Multiple Sclerosis is treatable graphic.

Your central nervous system is the primary driving force controlling your body. It manages movement, sensation, and even critical mental processes. So it’s no surprise that if your central nervous system is affected – your entire mind and body is effected.  

Since Multiple Sclerosis interacts with your central nervous system, it’s important to recognize and understand what’s happening and how it works. This article covers the most important details surrounding MS and explains how physical therapy treatment can help.

What is Multiple Sclerosis (MS)

Multiple Sclerosis is a neurological disease that damages or distorts the nerves between the mind and body. All of the nerves found in your body are covered in a thing layer of protective tissue called myelin sheath. This thin layer essentially acts as a lubricated pathway to send signals back-and-forth between the mind and body. If these

MS is an autoimmune disease. Meaning; their immune system attacks their own body. When the myelin sheath layer on the nerves is attacked/damaged – it affects the communication signals.

Slow or distorted signals cause complications in the context of precise movement or sensation recognition. It would be similar to removing the water from a waterslide… The path is still there – but the signal cannot reach its destination in the most effective/efficient way.

Due to the severity of how MS affects day-to-day life, many people want to do everything in their power to make things better. Patients, family, and friends familiar with MS are fully aware of its effects and realize how much it changes life.

In MS, a person's immune system attacks the central nervous system, causing inflammation that damages myelin, the fatty coating that insulates and protects nerve fibers.

Symptoms and Causes of MS

Although modern research is still learning more about how this complex disease works, here is what we know so far.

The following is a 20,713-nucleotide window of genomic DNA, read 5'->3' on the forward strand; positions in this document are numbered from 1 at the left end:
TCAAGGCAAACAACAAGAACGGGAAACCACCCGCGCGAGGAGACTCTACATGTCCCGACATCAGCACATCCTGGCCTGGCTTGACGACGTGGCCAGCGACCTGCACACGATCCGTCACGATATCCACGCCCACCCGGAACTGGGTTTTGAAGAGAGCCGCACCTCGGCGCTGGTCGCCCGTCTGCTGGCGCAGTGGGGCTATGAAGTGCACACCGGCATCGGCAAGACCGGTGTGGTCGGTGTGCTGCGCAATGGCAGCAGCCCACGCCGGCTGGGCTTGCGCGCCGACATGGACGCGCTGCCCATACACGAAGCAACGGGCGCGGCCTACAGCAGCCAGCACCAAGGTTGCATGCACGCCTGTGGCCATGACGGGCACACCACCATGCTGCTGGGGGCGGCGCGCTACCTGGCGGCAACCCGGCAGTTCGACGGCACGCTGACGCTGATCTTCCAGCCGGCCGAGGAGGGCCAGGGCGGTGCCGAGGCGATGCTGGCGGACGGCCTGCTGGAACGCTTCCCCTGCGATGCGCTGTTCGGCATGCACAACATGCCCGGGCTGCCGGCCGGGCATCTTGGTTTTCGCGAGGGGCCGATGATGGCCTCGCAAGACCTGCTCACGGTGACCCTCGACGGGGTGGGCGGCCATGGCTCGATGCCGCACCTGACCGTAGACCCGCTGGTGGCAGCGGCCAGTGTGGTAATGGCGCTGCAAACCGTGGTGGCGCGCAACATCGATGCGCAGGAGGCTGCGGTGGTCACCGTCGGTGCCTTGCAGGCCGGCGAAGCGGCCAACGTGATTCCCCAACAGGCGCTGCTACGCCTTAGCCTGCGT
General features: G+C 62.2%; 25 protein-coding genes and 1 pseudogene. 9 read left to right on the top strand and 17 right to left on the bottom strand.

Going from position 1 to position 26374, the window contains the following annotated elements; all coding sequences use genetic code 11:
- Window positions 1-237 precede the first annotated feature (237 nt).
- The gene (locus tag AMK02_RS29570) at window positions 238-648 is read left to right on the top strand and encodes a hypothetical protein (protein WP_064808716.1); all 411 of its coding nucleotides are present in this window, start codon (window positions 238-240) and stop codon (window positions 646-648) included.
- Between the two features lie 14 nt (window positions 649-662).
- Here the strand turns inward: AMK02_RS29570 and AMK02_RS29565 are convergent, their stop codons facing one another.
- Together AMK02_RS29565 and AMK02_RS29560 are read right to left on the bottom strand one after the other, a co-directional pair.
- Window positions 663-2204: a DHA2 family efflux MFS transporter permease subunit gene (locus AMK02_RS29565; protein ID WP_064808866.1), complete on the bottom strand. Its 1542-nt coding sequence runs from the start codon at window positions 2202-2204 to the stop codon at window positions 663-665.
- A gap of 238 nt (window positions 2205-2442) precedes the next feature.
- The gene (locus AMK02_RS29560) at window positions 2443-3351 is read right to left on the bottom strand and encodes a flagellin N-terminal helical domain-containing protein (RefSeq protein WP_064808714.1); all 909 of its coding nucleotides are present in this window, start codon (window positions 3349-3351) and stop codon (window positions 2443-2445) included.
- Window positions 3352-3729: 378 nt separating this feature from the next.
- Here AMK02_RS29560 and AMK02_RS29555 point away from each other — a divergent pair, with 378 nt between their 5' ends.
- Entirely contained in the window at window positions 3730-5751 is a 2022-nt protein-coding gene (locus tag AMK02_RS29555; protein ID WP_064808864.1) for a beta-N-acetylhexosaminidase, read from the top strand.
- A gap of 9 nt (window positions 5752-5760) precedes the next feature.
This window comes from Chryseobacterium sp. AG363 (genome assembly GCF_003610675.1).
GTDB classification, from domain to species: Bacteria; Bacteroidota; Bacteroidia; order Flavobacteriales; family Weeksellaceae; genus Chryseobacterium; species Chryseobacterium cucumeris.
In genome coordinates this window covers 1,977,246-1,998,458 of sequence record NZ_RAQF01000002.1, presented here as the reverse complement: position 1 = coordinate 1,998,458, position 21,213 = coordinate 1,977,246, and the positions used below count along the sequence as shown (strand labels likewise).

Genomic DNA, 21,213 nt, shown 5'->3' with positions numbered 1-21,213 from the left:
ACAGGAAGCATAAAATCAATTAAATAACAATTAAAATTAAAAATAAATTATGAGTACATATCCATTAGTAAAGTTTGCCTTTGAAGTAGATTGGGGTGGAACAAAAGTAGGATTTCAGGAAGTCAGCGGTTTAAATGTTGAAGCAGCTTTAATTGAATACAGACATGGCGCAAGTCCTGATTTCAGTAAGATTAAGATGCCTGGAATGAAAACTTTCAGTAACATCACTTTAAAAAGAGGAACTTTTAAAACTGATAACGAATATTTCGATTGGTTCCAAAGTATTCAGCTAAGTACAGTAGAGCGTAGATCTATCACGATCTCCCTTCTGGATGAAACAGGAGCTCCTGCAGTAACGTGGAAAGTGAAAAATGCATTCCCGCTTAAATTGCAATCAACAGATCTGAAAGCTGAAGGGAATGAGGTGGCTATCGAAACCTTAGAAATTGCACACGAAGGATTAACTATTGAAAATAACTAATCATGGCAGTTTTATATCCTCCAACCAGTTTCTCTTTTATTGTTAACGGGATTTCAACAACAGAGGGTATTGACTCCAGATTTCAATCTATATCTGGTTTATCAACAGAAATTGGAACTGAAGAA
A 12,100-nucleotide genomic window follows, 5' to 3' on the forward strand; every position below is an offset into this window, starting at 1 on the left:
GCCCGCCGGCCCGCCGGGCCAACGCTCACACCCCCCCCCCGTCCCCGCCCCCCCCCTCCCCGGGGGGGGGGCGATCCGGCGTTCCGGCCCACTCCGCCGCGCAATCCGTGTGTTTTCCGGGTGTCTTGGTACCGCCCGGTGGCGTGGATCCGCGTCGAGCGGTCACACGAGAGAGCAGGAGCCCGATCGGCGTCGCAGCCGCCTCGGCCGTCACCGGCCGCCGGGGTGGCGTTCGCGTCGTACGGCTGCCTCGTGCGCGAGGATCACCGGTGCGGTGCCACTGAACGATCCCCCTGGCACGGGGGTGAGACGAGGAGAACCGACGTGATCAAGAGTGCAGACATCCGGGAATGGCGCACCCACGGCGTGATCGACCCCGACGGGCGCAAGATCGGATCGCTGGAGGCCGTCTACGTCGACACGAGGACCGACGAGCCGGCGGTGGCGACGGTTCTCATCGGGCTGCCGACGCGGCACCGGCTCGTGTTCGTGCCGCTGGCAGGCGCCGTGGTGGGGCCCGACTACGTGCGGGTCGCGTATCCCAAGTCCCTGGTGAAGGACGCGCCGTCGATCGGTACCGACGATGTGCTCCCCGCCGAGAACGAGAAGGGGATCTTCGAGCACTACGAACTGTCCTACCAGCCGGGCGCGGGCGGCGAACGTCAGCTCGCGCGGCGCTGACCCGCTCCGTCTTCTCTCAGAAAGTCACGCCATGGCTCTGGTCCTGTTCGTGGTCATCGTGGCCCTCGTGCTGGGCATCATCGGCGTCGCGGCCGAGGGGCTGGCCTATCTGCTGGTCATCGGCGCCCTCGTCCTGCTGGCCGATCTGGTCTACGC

The symptoms:

  • Numbness or tingling
  • General fatigue
  • Muscle weakness or lack of strength
  • Sensory distortion (blurred vision, prickling feeling)
  • Motor/movement distortion
  • Loss of balance
  • Paralysis or temporary loss of movement
  • Bladder/digestion dysfunction
  • Short-term memory loss
  • Trouble speaking or swallowing
  • Sexual dysfunction
  • Anxiety or depression
Anyone can get MS. "It is a disease that is more common the farther north from the equator one gets. It tends to be more common in women than men and to occur in people between 20 and 40, but people of any age can get it." According to the National Multiple Sclerosis Society, about 200 perople are diagnosed with MS every week.

The causes:

Unfortunately, it isn’t entirely clear what exactly causes MS. It is most likely a wide range of genetic and environmental conditions all at play. But we do know there are some clear statistics available that help us get a better idea of whom MS usually affects the most.

  1. Women are more likely to be diagnosed with MS than men. (About 2x more likely)
  2. Those with a family history of MS are more likely to be diagnosed.
  3. Caucasians are the most likely race to have MS
  4. MS is most prevalent ages 15-60
  5. Anyone with an existing autoimmune disease is more likely to have MS
Experts recognize 4 courses of MS: progressive-relapsing, secondary-progressive, primary-progressive, and relapsing-remitting.

Physical Therapy Treatment Options for MS

On the positive side of things, physicians and physical therapists are discovering ways how light exercise and physical therapy can help with Multiple Sclerosis. Some of the simple exercises below can be done at home or at a personal gym.

General Exercises:

  • Light-weight, low-resistance training (3 sets of 10-15 reps)
  • Cardio or endurance training (15-30 minutes)
  • Balance, stretching, and aerobic exercises
  • Aquatic exercise (reduced strain and fatigue)
  • Low gravity or anti-gravity exercise machines

These exercise should help patients feel better, but if you want long-lasting noticeable results you’ll need a professional.

Out of the approximately 400,000 people who live with MS in the US, about 8,000 to 10,000 are children or adolescents.

Get an assessment and support from a Physical Therapist

Home exercises are great, but getting help from a medical professional is even better and easier now with direct access.

A licensed physical therapist will help you monitor, manage and improve many parts of your life:

  • Posture, balance, and static motor control
  • Stride, gait, and mobility
  • Dynamic motor control and range of motion
  • Neurological function
  • Respiratory function

If you or someone you know would like to explore the benefits of physical therapy for MS – contact us today.

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